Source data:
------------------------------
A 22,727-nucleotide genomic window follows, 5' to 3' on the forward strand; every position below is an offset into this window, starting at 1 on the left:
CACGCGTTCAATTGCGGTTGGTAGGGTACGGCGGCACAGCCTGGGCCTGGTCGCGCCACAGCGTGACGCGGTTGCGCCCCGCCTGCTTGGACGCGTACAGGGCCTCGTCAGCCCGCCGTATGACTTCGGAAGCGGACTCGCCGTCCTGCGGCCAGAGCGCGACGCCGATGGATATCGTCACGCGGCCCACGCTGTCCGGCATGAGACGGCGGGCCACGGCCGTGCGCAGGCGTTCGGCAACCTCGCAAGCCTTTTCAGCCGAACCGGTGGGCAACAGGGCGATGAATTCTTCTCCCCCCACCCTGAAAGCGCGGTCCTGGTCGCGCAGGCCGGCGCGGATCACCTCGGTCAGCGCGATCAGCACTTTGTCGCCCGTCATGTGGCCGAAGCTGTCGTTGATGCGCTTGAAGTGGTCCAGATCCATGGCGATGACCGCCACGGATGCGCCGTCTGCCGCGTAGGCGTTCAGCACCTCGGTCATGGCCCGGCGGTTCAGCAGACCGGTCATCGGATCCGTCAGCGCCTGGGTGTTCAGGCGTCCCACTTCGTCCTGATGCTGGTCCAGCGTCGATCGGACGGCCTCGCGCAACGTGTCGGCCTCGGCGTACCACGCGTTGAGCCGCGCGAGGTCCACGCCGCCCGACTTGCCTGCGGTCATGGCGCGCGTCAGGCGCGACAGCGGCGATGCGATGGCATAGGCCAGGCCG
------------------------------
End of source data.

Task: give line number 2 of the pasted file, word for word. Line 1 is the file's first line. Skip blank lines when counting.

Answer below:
CACGCGTTCAATTGCGGTTGGTAGGGTACGGCGGCACAGCCTGGGCCTGGTCGCGCCACAGCGTGACGCGGTTGCGCCCCGCCTGCTTGGACGCGTACAGGGCCTCGTCAGCCCGCCGTATGACTTCGGAAGCGGACTCGCCGTCCTGCGGCCAGAGCGCGACGCCGATGGATATCGTCACGCGGCCCACGCTGTCCGGCATGAGACGGCGGGCCACGGCCGTGCGCAGGCGTTCGGCAACCTCGCAAGCCTTTTCAGCCGAACCGGTGGGCAACAGGGCGATGAATTCTTCTCCCCCCACCCTGAAAGCGCGGTCCTGGTCGCGCAGGCCGGCGCGGATCACCTCGGTCAGCGCGATCAGCACTTTGTCGCCCGTCATGTGGCCGAAGCTGTCGTTGATGCGCTTGAAGTGGTCCAGATCCATGGCGATGACCGCCACGGATGCGCCGTCTGCCGCGTAGGCGTTCAGCACCTCGGTCATGGCCCGGCGGTTCAGCAGACCGGTCATCGGATCCGTCAGCGCCTGGGTGTTCAGGCGTCCCACTTCGTCCTGATGCTGGTCCAGCGTCGATCGGACGGCCTCGCGCAACGTGTCGGCCTCGGCGTACCACGCGTTGAGCCGCGCGAGGTCCACGCCGCCCGACTTGCCTGCGGTCATGGCGCGCGTCAGGCGCGACAGCGGCGATGCGATGGCATAGGCCAGGCCG